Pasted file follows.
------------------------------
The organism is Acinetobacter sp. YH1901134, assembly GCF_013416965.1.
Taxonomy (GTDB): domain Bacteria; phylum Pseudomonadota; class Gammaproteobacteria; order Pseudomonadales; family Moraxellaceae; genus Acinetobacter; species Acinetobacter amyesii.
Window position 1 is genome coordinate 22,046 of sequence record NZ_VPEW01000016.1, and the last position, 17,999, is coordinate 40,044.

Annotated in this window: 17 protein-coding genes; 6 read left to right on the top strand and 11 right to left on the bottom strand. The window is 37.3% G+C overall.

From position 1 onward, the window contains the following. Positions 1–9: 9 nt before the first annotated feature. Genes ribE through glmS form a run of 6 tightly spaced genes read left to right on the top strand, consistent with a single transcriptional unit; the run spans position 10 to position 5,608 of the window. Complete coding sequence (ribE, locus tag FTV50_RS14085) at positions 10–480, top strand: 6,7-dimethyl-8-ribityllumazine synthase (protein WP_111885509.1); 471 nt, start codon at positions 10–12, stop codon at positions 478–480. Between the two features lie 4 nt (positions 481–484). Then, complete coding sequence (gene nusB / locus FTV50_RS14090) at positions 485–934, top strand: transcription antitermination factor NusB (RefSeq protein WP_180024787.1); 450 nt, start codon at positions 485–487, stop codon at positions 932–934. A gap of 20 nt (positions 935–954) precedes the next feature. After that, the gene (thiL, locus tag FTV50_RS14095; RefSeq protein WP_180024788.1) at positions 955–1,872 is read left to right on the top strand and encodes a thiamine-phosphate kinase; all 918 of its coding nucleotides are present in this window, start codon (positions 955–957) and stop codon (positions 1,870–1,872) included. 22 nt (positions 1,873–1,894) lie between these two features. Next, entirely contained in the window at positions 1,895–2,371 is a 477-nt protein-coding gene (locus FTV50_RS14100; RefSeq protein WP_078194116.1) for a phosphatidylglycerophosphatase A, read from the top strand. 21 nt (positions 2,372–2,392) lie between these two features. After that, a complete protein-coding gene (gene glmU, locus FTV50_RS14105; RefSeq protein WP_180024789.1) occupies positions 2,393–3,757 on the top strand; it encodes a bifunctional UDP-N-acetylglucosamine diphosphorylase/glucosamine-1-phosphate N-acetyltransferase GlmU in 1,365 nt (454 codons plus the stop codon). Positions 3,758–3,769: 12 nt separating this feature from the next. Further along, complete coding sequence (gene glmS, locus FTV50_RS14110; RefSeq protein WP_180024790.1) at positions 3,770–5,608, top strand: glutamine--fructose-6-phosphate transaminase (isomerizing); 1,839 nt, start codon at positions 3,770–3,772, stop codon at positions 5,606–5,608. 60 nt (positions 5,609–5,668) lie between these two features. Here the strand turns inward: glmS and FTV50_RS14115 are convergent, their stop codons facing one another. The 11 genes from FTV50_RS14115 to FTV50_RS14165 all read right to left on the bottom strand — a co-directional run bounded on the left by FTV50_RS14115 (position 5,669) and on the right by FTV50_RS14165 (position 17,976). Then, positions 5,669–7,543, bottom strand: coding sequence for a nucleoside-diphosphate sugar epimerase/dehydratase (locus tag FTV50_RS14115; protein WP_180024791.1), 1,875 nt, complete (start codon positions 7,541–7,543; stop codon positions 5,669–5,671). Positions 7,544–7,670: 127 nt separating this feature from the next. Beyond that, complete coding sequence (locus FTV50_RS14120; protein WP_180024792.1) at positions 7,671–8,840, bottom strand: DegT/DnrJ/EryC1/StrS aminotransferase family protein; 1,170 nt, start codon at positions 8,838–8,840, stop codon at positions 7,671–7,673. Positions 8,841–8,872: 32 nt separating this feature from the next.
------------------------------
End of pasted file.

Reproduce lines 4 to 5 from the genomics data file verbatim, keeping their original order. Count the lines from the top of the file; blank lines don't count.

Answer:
Annotated in this window: 17 protein-coding genes; 6 read left to right on the top strand and 11 right to left on the bottom strand. The window is 37.3% G+C overall.

From position 1 onward, the window contains the following. Positions 1–9: 9 nt before the first annotated feature. Genes ribE through glmS form a run of 6 tightly spaced genes read left to right on the top strand, consistent with a single transcriptional unit; the run spans position 10 to position 5,608 of the window. Complete coding sequence (ribE, locus tag FTV50_RS14085) at positions 10–480, top strand: 6,7-dimethyl-8-ribityllumazine synthase (protein WP_111885509.1); 471 nt, start codon at positions 10–12, stop codon at positions 478–480. Between the two features lie 4 nt (positions 481–484). Then, complete coding sequence (gene nusB / locus FTV50_RS14090) at positions 485–934, top strand: transcription antitermination factor NusB (RefSeq protein WP_180024787.1); 450 nt, start codon at positions 485–487, stop codon at positions 932–934. A gap of 20 nt (positions 935–954) precedes the next feature. After that, the gene (thiL, locus tag FTV50_RS14095; RefSeq protein WP_180024788.1) at positions 955–1,872 is read left to right on the top strand and encodes a thiamine-phosphate kinase; all 918 of its coding nucleotides are present in this window, start codon (positions 955–957) and stop codon (positions 1,870–1,872) included. 22 nt (positions 1,873–1,894) lie between these two features. Next, entirely contained in the window at positions 1,895–2,371 is a 477-nt protein-coding gene (locus FTV50_RS14100; RefSeq protein WP_078194116.1) for a phosphatidylglycerophosphatase A, read from the top strand. 21 nt (positions 2,372–2,392) lie between these two features. After that, a complete protein-coding gene (gene glmU, locus FTV50_RS14105; RefSeq protein WP_180024789.1) occupies positions 2,393–3,757 on the top strand; it encodes a bifunctional UDP-N-acetylglucosamine diphosphorylase/glucosamine-1-phosphate N-acetyltransferase GlmU in 1,365 nt (454 codons plus the stop codon). Positions 3,758–3,769: 12 nt separating this feature from the next. Further along, complete coding sequence (gene glmS, locus FTV50_RS14110; RefSeq protein WP_180024790.1) at positions 3,770–5,608, top strand: glutamine--fructose-6-phosphate transaminase (isomerizing); 1,839 nt, start codon at positions 3,770–3,772, stop codon at positions 5,606–5,608. 60 nt (positions 5,609–5,668) lie between these two features. Here the strand turns inward: glmS and FTV50_RS14115 are convergent, their stop codons facing one another. The 11 genes from FTV50_RS14115 to FTV50_RS14165 all read right to left on the bottom strand — a co-directional run bounded on the left by FTV50_RS14115 (position 5,669) and on the right by FTV50_RS14165 (position 17,976). Then, positions 5,669–7,543, bottom strand: coding sequence for a nucleoside-diphosphate sugar epimerase/dehydratase (locus tag FTV50_RS14115; protein WP_180024791.1), 1,875 nt, complete (start codon positions 7,541–7,543; stop codon positions 5,669–5,671). Positions 7,544–7,670: 127 nt separating this feature from the next. Beyond that, complete coding sequence (locus FTV50_RS14120; protein WP_180024792.1) at positions 7,671–8,840, bottom strand: DegT/DnrJ/EryC1/StrS aminotransferase family protein; 1,170 nt, start codon at positions 8,838–8,840, stop codon at positions 7,671–7,673. Positions 8,841–8,872: 32 nt separating this feature from the next.